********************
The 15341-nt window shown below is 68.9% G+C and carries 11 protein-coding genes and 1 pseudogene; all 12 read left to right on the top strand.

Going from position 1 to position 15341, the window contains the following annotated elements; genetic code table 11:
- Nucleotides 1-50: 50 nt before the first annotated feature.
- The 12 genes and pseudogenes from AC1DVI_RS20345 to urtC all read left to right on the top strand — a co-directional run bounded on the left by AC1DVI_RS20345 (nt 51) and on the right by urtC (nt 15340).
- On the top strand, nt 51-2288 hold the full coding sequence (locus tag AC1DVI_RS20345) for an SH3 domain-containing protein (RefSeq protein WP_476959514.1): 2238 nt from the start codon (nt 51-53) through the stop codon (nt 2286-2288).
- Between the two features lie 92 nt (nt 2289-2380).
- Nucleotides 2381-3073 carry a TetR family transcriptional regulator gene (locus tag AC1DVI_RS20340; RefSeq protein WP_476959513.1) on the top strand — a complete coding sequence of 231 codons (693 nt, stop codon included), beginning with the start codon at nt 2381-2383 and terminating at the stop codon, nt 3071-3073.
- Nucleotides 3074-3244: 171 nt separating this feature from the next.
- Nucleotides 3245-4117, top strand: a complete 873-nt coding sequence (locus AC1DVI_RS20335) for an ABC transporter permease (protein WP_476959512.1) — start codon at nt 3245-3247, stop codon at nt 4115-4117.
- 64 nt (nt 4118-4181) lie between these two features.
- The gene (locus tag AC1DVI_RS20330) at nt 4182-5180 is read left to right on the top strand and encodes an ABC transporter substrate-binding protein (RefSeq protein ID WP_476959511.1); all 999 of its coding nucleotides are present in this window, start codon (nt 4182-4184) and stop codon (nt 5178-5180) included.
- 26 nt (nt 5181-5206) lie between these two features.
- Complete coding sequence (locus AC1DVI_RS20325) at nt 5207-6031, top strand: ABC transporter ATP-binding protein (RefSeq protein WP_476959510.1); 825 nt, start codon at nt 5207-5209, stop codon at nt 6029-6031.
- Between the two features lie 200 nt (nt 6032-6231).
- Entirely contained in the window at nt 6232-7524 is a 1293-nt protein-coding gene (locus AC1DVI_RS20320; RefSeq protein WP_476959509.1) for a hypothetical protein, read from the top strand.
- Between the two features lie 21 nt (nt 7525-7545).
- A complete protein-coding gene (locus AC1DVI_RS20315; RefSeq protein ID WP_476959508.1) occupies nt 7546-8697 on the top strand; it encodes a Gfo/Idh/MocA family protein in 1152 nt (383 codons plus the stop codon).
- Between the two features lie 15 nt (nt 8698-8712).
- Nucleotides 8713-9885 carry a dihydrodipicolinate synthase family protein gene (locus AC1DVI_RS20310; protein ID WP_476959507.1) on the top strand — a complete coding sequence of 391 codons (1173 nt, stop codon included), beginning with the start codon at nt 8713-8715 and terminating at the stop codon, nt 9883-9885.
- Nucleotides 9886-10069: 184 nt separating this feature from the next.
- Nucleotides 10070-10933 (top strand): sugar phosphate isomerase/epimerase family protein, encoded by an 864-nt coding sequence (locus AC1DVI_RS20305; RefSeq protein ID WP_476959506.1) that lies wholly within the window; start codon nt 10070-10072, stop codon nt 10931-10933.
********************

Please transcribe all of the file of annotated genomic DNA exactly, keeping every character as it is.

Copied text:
The 15341-nt window shown below is 68.9% G+C and carries 11 protein-coding genes and 1 pseudogene; all 12 read left to right on the top strand.

Going from position 1 to position 15341, the window contains the following annotated elements; genetic code table 11:
- Nucleotides 1-50: 50 nt before the first annotated feature.
- The 12 genes and pseudogenes from AC1DVI_RS20345 to urtC all read left to right on the top strand — a co-directional run bounded on the left by AC1DVI_RS20345 (nt 51) and on the right by urtC (nt 15340).
- On the top strand, nt 51-2288 hold the full coding sequence (locus tag AC1DVI_RS20345) for an SH3 domain-containing protein (RefSeq protein WP_476959514.1): 2238 nt from the start codon (nt 51-53) through the stop codon (nt 2286-2288).
- Between the two features lie 92 nt (nt 2289-2380).
- Nucleotides 2381-3073 carry a TetR family transcriptional regulator gene (locus tag AC1DVI_RS20340; RefSeq protein WP_476959513.1) on the top strand — a complete coding sequence of 231 codons (693 nt, stop codon included), beginning with the start codon at nt 2381-2383 and terminating at the stop codon, nt 3071-3073.
- Nucleotides 3074-3244: 171 nt separating this feature from the next.
- Nucleotides 3245-4117, top strand: a complete 873-nt coding sequence (locus AC1DVI_RS20335) for an ABC transporter permease (protein WP_476959512.1) — start codon at nt 3245-3247, stop codon at nt 4115-4117.
- 64 nt (nt 4118-4181) lie between these two features.
- The gene (locus tag AC1DVI_RS20330) at nt 4182-5180 is read left to right on the top strand and encodes an ABC transporter substrate-binding protein (RefSeq protein ID WP_476959511.1); all 999 of its coding nucleotides are present in this window, start codon (nt 4182-4184) and stop codon (nt 5178-5180) included.
- 26 nt (nt 5181-5206) lie between these two features.
- Complete coding sequence (locus AC1DVI_RS20325) at nt 5207-6031, top strand: ABC transporter ATP-binding protein (RefSeq protein WP_476959510.1); 825 nt, start codon at nt 5207-5209, stop codon at nt 6029-6031.
- Between the two features lie 200 nt (nt 6032-6231).
- Entirely contained in the window at nt 6232-7524 is a 1293-nt protein-coding gene (locus AC1DVI_RS20320; RefSeq protein WP_476959509.1) for a hypothetical protein, read from the top strand.
- Between the two features lie 21 nt (nt 7525-7545).
- A complete protein-coding gene (locus AC1DVI_RS20315; RefSeq protein ID WP_476959508.1) occupies nt 7546-8697 on the top strand; it encodes a Gfo/Idh/MocA family protein in 1152 nt (383 codons plus the stop codon).
- Between the two features lie 15 nt (nt 8698-8712).
- Nucleotides 8713-9885 carry a dihydrodipicolinate synthase family protein gene (locus AC1DVI_RS20310; protein ID WP_476959507.1) on the top strand — a complete coding sequence of 391 codons (1173 nt, stop codon included), beginning with the start codon at nt 8713-8715 and terminating at the stop codon, nt 9883-9885.
- Nucleotides 9886-10069: 184 nt separating this feature from the next.
- Nucleotides 10070-10933 (top strand): sugar phosphate isomerase/epimerase family protein, encoded by an 864-nt coding sequence (locus AC1DVI_RS20305; RefSeq protein ID WP_476959506.1) that lies wholly within the window; start codon nt 10070-10072, stop codon nt 10931-10933.